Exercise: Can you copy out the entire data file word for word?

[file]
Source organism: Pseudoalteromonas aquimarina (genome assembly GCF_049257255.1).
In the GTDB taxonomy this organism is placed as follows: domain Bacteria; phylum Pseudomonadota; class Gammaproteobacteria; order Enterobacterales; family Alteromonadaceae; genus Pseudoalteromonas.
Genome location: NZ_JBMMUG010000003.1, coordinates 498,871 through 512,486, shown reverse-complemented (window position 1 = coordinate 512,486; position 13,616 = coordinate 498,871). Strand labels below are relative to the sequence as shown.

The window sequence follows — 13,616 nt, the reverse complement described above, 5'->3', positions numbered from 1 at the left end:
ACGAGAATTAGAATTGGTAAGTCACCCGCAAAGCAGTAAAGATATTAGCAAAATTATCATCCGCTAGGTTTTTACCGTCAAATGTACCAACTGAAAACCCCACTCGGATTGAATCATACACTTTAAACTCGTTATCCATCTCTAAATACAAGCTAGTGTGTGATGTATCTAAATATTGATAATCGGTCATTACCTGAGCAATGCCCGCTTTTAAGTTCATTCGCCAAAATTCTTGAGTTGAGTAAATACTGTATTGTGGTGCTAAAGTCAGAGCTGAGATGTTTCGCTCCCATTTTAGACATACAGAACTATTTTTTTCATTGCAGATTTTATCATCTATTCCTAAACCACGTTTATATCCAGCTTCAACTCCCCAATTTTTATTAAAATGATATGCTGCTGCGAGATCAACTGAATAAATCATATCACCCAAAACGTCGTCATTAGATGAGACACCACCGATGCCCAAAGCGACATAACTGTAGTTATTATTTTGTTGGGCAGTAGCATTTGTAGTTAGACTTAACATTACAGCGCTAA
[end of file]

Source organism: Pseudoalteromonas aquimarina (genome assembly GCF_049257255.1).
In the GTDB taxonomy this organism is placed as follows: domain Bacteria; phylum Pseudomonadota; class Gammaproteobacteria; order Enterobacterales; family Alteromonadaceae; genus Pseudoalteromonas.
Genome location: NZ_JBMMUG010000003.1, coordinates 498,871 through 512,486, shown reverse-complemented (window position 1 = coordinate 512,486; position 13,616 = coordinate 498,871). Strand labels below are relative to the sequence as shown.

The window sequence follows — 13,616 nt, the reverse complement described above, 5'->3', positions numbered from 1 at the left end:
ACGAGAATTAGAATTGGTAAGTCACCCGCAAAGCAGTAAAGATATTAGCAAAATTATCATCCGCTAGGTTTTTACCGTCAAATGTACCAACTGAAAACCCCACTCGGATTGAATCATACACTTTAAACTCGTTATCCATCTCTAAATACAAGCTAGTGTGTGATGTATCTAAATATTGATAATCGGTCATTACCTGAGCAATGCCCGCTTTTAAGTTCATTCGCCAAAATTCTTGAGTTGAGTAAATACTGTATTGTGGTGCTAAAGTCAGAGCTGAGATGTTTCGCTCCCATTTTAGACATACAGAACTATTTTTTTCATTGCAGATTTTATCATCTATTCCTAAACCACGTTTATATCCAGCTTCAACTCCCCAATTTTTATTAAAATGATATGCTGCTGCGAGATCAACTGAATAAATCATATCACCCAAAACGTCGTCATTAGATGAGACACCACCGATGCCCAAAGCGACATAACTGTAGTTATTATTTTGTTGGGCAGTAGCATTTGTAGTTAGACTTAACATTACAGCGCTAA